The Taliban hinted on Thursday they may launch attacks against foreigners helping Pakistan respond to the worst floods in the country's history, saying their presence was "unacceptable." The UN said it would not be deterred by violent threats.
The militant group has attacked aid workers in the country before, and an outbreak of violence could complicate a relief effort that has already struggled to reach the 8 million people who are in need of emergency assistance.
Pakistani Taliban spokesman Azam Tariq claimed the US and other countries that have pledged support are not really focused on providing aid to flood victims but had other motives he did not specify.
"Behind the scenes they have certain intentions, but on the face they are talking of relief and help," Tariq said by telephone from an undisclosed location. "No relief is reaching the affected people, and when the victims are not receiving help, then this horde of foreigners is not acceptable to us at all."
He strongly hinted that the militants could resort to violence, saying "when we say something is unacceptable to us, one can draw his own conclusion."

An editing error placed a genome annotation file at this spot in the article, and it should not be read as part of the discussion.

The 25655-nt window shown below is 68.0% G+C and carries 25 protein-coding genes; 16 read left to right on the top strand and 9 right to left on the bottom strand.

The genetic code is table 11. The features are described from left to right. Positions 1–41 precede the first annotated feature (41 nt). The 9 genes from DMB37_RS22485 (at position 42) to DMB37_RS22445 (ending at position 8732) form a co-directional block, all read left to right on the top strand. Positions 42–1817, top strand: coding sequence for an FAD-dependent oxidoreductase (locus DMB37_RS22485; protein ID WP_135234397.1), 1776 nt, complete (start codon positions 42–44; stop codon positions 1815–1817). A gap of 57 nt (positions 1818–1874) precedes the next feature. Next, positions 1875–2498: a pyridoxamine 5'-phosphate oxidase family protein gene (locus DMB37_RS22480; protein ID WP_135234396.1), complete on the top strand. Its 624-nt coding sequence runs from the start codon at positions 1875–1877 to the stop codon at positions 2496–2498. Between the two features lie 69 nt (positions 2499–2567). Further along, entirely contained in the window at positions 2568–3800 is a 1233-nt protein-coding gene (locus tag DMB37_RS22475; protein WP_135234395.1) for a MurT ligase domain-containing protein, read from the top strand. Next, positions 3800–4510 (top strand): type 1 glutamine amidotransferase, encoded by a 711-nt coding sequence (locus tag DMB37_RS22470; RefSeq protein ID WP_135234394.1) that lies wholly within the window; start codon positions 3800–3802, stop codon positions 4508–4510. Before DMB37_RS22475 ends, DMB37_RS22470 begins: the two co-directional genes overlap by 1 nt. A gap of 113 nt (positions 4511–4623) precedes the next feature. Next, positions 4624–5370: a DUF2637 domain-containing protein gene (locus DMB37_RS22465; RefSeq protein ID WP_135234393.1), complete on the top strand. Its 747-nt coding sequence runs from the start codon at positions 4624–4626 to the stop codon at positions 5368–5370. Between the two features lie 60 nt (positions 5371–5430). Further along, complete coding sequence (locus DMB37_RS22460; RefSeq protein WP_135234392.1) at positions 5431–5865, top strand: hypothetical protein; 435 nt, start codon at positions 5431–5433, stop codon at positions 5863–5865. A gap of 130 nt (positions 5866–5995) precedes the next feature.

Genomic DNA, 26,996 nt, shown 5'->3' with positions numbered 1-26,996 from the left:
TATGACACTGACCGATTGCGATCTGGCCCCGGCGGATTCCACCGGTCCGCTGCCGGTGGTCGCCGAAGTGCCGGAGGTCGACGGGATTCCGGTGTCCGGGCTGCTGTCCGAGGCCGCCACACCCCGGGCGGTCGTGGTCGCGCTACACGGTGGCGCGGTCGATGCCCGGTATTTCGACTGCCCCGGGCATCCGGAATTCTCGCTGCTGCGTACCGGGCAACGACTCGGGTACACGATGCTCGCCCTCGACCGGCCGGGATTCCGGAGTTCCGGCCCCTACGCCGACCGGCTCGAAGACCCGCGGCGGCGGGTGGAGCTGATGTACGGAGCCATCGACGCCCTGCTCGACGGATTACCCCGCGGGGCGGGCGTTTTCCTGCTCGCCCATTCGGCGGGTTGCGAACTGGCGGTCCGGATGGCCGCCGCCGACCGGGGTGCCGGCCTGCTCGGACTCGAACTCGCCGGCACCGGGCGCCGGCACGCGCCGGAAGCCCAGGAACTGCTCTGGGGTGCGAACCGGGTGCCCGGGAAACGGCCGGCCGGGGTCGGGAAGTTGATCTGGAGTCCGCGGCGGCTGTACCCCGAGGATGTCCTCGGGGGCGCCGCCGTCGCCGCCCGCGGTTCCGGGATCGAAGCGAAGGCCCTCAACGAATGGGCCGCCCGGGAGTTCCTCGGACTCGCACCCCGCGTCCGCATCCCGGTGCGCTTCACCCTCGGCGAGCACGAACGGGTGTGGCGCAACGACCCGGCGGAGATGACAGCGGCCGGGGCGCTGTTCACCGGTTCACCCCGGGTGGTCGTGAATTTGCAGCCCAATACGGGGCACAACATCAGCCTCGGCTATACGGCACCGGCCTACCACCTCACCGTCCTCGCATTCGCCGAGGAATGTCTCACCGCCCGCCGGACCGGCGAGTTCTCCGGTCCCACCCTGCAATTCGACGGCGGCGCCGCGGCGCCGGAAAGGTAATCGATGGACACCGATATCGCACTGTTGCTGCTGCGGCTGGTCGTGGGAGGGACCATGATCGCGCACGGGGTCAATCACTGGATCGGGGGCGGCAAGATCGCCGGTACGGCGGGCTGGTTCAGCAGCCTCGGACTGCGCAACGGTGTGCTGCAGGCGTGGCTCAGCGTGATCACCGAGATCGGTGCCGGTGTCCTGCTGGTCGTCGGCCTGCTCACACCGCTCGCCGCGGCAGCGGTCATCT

Foreign countries have pledged nearly USD 800 million and provided aid workers to help Pakistan cope with floods that began almost a month ago with the onset of the monsoon and have ravaged a massive swath of Pakistan, from the mountainous north to its agricultural heartland.
United Nations spokesman Maurizio Giulano said the international organization cannot let violent threats deter its relief effort.
"There is a lot of work ahead and millions of people who need our assistance," said Giulano. "We would find it inhumane for someone to target us and our work, effectively harming the millions of people whose lives we strive to save."